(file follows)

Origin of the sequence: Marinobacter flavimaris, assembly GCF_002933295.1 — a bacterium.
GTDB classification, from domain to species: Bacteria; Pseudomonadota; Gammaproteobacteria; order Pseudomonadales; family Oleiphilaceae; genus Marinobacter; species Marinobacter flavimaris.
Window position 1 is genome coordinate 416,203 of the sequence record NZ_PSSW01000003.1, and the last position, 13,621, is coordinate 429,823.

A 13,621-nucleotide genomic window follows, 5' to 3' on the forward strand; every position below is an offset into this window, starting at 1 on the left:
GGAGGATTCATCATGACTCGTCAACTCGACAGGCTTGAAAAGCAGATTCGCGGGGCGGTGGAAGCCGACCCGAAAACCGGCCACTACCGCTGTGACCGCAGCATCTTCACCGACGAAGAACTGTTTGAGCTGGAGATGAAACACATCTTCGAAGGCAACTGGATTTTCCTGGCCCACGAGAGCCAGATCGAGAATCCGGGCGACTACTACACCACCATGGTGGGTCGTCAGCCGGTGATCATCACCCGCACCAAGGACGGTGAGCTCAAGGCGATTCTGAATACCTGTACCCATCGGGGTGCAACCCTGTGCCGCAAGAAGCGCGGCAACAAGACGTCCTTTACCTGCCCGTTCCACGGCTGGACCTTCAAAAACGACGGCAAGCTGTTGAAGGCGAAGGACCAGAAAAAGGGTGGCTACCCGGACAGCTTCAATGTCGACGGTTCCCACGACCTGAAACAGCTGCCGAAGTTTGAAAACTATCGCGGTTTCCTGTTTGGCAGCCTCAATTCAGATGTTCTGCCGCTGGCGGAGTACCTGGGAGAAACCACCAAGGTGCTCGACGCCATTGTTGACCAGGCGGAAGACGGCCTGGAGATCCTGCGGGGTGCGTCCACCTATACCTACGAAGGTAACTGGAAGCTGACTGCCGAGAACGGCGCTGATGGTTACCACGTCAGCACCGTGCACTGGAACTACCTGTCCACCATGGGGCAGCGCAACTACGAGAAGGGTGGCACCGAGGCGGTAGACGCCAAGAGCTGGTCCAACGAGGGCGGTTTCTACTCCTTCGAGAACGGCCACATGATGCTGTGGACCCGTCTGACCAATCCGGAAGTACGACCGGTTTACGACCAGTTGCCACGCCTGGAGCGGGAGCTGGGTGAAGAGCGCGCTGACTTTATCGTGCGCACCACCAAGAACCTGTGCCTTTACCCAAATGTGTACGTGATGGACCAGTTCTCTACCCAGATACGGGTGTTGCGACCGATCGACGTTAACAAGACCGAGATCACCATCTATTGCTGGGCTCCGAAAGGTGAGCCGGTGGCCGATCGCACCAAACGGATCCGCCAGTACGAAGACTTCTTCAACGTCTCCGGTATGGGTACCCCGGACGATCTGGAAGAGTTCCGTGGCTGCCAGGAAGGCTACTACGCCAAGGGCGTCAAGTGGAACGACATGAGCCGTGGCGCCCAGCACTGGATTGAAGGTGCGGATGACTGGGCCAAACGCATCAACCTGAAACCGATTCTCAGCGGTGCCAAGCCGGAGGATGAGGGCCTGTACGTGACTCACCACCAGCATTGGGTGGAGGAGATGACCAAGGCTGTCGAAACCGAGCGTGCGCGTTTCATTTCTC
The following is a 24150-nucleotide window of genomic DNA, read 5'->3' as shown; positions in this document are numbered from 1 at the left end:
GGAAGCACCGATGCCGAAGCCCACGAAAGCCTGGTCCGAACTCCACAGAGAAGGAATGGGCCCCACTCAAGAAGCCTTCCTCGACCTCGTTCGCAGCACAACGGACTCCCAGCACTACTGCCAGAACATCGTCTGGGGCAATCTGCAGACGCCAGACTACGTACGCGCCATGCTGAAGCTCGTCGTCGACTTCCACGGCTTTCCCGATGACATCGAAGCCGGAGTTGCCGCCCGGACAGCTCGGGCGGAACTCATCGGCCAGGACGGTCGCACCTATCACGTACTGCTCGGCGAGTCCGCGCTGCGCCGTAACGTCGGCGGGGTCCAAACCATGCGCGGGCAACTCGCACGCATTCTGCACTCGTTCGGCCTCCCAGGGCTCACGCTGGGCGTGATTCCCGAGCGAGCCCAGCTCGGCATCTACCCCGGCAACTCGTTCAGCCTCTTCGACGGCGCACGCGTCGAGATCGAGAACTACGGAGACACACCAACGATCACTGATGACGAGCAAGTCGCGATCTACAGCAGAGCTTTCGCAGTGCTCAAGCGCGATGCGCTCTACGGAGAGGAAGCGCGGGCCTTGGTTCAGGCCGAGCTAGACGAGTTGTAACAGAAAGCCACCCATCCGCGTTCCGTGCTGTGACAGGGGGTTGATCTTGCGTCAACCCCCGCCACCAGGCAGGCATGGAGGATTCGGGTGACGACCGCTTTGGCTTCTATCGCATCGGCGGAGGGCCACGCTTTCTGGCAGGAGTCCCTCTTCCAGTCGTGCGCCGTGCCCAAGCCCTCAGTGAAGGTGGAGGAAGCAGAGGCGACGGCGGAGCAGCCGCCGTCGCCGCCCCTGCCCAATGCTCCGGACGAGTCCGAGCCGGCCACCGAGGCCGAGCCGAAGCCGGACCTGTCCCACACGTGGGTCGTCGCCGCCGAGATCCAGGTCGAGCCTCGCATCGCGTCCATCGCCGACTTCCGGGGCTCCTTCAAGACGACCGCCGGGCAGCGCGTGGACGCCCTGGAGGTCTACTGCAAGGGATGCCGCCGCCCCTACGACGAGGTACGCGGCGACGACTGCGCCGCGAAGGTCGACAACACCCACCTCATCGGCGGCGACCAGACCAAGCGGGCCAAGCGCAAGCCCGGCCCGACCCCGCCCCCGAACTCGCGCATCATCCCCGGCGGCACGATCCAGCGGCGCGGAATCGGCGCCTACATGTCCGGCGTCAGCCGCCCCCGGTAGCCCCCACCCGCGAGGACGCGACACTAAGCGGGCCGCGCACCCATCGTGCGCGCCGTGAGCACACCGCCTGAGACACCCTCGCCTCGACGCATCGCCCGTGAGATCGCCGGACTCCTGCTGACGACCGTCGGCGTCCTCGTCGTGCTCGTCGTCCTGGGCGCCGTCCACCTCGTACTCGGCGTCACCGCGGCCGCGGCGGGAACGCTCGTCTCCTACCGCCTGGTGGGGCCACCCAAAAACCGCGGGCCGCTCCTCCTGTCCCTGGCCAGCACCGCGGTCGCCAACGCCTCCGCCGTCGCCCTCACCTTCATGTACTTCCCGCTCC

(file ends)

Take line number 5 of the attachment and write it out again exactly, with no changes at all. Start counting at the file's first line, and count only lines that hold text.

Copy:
GGAGGATTCATCATGACTCGTCAACTCGACAGGCTTGAAAAGCAGATTCGCGGGGCGGTGGAAGCCGACCCGAAAACCGGCCACTACCGCTGTGACCGCAGCATCTTCACCGACGAAGAACTGTTTGAGCTGGAGATGAAACACATCTTCGAAGGCAACTGGATTTTCCTGGCCCACGAGAGCCAGATCGAGAATCCGGGCGACTACTACACCACCATGGTGGGTCGTCAGCCGGTGATCATCACCCGCACCAAGGACGGTGAGCTCAAGGCGATTCTGAATACCTGTACCCATCGGGGTGCAACCCTGTGCCGCAAGAAGCGCGGCAACAAGACGTCCTTTACCTGCCCGTTCCACGGCTGGACCTTCAAAAACGACGGCAAGCTGTTGAAGGCGAAGGACCAGAAAAAGGGTGGCTACCCGGACAGCTTCAATGTCGACGGTTCCCACGACCTGAAACAGCTGCCGAAGTTTGAAAACTATCGCGGTTTCCTGTTTGGCAGCCTCAATTCAGATGTTCTGCCGCTGGCGGAGTACCTGGGAGAAACCACCAAGGTGCTCGACGCCATTGTTGACCAGGCGGAAGACGGCCTGGAGATCCTGCGGGGTGCGTCCACCTATACCTACGAAGGTAACTGGAAGCTGACTGCCGAGAACGGCGCTGATGGTTACCACGTCAGCACCGTGCACTGGAACTACCTGTCCACCATGGGGCAGCGCAACTACGAGAAGGGTGGCACCGAGGCGGTAGACGCCAAGAGCTGGTCCAACGAGGGCGGTTTCTACTCCTTCGAGAACGGCCACATGATGCTGTGGACCCGTCTGACCAATCCGGAAGTACGACCGGTTTACGACCAGTTGCCACGCCTGGAGCGGGAGCTGGGTGAAGAGCGCGCTGACTTTATCGTGCGCACCACCAAGAACCTGTGCCTTTACCCAAATGTGTACGTGATGGACCAGTTCTCTACCCAGATACGGGTGTTGCGACCGATCGACGTTAACAAGACCGAGATCACCATCTATTGCTGGGCTCCGAAAGGTGAGCCGGTGGCCGATCGCACCAAACGGATCCGCCAGTACGAAGACTTCTTCAACGTCTCCGGTATGGGTACCCCGGACGATCTGGAAGAGTTCCGTGGCTGCCAGGAAGGCTACTACGCCAAGGGCGTCAAGTGGAACGACATGAGCCGTGGCGCCCAGCACTGGATTGAAGGTGCGGATGACTGGGCCAAACGCATCAACCTGAAACCGATTCTCAGCGGTGCCAAGCCGGAGGATGAGGGCCTGTACGTGACTCACCACCAGCATTGGGTGGAGGAGATGACCAAGGCTGTCGAAACCGAGCGTGCGCGTTTCATTTCTC